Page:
The Carter Hart – Carey Price hype seemed fairly justified in Game 1. While Price made the save of that Game 1 (see: highlight of the night), Hart got the best of his idol in this one. The 2-1 score might indicate that it was a slog. Not really; the two teams played with pretty solid pace. That said, the Canadiens couldn’t get a whole lot done in the third period, when the Flyers were really clamping down.

Canucks 5, Blues 2 (Vancouver leads 1-0)

Well, then. The Canucks never trailed in Game 1, building leads of 1-0, 2-1, and then a 3-2 edge that they would not relinquish. The Canucks’ power play did a lot of damage in Game 1, and Bo Horvat was a locomotive, scoring two goals (including a beauty to really put Game 1 out of reach). Not the greatest game for Jordan Binnington, who also saw some drop-off during the regular season.

Three Stars from Wednesday in 2020 Stanley Cup Playoffs

1. Patrice Bergeron, Bruins

Really, hand it to “The Perfection Line” if you’d like. Bergeron scored the overtime game-winner, and also collected an assist. David Pastrnak (1G, 1A) and Brad Marchand (2A) enjoyed two-point outputs, as well. While the Hurricanes kept that line from dominating as much as they sometimes can in Game 1, they still made the difference. (Rod Brind’Amour would argue that the refs made a big difference, as well.)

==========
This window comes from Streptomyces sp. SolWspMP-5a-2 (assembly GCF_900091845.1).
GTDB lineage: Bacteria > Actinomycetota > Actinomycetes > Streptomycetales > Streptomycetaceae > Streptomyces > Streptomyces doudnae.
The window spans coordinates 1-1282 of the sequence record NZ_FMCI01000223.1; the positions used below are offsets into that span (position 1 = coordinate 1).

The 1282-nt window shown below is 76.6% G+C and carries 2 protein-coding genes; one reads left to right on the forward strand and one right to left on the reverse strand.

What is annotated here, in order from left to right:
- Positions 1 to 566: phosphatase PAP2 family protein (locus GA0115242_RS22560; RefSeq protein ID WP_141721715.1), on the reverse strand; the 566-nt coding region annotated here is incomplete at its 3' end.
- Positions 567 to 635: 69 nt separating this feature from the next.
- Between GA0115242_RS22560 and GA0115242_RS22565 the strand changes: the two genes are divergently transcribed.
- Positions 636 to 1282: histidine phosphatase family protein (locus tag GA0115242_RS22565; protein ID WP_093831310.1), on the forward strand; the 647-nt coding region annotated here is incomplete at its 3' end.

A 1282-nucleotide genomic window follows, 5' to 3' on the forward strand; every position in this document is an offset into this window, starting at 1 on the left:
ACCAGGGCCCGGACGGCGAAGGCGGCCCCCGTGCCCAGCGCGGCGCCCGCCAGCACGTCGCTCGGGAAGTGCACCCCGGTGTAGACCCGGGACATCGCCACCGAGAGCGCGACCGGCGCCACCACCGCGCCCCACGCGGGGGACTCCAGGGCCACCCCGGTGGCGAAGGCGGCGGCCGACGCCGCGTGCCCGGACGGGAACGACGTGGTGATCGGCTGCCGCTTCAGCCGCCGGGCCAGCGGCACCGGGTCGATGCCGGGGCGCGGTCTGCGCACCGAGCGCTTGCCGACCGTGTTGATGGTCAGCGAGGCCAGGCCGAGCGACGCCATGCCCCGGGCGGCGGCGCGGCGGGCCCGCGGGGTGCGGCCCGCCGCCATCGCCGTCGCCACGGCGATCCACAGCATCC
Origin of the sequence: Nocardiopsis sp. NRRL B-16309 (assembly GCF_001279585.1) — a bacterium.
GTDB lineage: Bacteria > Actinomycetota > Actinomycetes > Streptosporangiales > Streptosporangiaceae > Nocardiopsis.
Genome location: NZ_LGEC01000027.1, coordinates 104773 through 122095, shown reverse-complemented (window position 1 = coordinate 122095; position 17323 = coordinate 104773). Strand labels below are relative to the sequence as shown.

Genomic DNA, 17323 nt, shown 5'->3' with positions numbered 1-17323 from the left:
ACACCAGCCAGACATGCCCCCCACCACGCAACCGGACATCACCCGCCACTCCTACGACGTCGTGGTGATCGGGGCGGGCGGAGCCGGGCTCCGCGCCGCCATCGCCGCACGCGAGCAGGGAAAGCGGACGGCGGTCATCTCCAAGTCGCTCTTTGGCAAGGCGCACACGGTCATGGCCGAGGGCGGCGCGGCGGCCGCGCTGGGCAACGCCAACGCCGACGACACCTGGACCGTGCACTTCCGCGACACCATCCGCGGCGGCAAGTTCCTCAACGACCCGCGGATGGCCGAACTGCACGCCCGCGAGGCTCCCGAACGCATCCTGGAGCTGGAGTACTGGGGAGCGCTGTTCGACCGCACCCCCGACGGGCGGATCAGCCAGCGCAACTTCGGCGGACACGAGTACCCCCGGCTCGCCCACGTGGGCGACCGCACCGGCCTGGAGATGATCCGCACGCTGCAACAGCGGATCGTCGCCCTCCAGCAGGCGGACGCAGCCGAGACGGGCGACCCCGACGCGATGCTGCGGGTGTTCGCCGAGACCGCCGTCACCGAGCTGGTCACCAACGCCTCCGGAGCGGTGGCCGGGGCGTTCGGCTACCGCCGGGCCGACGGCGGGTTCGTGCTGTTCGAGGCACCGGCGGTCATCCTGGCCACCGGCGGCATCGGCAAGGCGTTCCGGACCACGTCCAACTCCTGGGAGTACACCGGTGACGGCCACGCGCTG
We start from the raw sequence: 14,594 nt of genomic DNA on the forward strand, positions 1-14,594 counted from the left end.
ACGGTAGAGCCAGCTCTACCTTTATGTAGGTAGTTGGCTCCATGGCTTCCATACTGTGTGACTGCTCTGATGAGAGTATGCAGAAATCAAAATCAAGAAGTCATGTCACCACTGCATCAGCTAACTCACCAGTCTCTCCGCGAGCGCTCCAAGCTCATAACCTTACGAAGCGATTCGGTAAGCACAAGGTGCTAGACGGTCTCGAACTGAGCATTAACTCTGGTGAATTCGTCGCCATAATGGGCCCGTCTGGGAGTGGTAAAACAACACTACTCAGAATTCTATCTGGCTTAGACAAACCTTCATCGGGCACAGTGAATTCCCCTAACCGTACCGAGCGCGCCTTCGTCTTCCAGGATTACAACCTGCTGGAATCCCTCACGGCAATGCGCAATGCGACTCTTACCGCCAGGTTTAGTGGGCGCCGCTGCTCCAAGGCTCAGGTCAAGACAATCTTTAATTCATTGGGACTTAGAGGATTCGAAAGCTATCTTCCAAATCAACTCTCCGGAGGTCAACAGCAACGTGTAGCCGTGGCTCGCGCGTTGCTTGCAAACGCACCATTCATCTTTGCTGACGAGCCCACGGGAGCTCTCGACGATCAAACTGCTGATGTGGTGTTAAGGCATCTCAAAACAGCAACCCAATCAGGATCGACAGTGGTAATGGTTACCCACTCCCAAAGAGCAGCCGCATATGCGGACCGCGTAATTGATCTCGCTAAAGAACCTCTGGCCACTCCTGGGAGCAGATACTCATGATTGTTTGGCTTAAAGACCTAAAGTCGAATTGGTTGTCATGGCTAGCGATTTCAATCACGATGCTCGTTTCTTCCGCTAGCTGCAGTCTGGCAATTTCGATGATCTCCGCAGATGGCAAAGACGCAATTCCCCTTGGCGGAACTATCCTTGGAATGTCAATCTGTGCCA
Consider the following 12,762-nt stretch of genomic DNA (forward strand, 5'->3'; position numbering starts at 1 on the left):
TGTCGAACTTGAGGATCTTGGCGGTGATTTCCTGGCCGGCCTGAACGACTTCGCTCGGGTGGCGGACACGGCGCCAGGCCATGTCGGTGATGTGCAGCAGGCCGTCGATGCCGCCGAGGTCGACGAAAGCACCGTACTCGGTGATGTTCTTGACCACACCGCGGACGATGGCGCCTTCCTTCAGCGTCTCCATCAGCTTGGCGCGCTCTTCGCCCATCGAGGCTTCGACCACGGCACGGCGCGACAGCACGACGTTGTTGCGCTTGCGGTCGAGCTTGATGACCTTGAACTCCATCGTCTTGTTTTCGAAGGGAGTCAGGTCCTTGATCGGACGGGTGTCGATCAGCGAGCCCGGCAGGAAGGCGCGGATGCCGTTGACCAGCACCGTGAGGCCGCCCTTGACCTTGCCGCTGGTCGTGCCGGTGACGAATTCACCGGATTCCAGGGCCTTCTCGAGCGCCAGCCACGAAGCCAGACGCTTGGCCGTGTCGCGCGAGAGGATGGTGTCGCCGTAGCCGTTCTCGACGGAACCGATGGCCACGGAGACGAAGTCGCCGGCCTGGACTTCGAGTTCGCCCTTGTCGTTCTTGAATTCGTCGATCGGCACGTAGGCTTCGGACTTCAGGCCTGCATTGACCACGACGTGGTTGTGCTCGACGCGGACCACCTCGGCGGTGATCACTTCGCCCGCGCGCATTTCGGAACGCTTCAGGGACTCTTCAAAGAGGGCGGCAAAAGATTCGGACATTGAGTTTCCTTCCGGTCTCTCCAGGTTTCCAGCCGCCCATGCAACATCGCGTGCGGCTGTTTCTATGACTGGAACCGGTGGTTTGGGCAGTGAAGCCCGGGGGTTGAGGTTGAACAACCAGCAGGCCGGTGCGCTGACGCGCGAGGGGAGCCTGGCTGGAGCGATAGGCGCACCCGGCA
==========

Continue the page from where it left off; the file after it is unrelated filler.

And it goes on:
2. Josh Bailey, Islanders

Here’s another award where you could hand it to forwards who made similar impacts. Still, Bailey came up big during the Islanders’ comeback, scoring the shorthanded goal that ended up being the game-winner, and assisting on the 4-2 goal that put things out of reach. Brock Nelson and Mathew Barzal both came through with two-assist games, delivering as well for the Isles.

3. Bo Horvat, Canucks

It’s tempting to go with Carter Hart, who outdueled Carey Price (his idol) on Wednesday. Maybe there’s an urge to reward Darcy Kuemper for his 37-save performance, nearly willing the Coyotes to a win before allowing three goals late against the Avs.

But Horvat scored the first goal to set the tone for the Canucks against the Blues in Game 1, and then the 4-2 tally with a beautiful move to make a St. Louis surge less likely.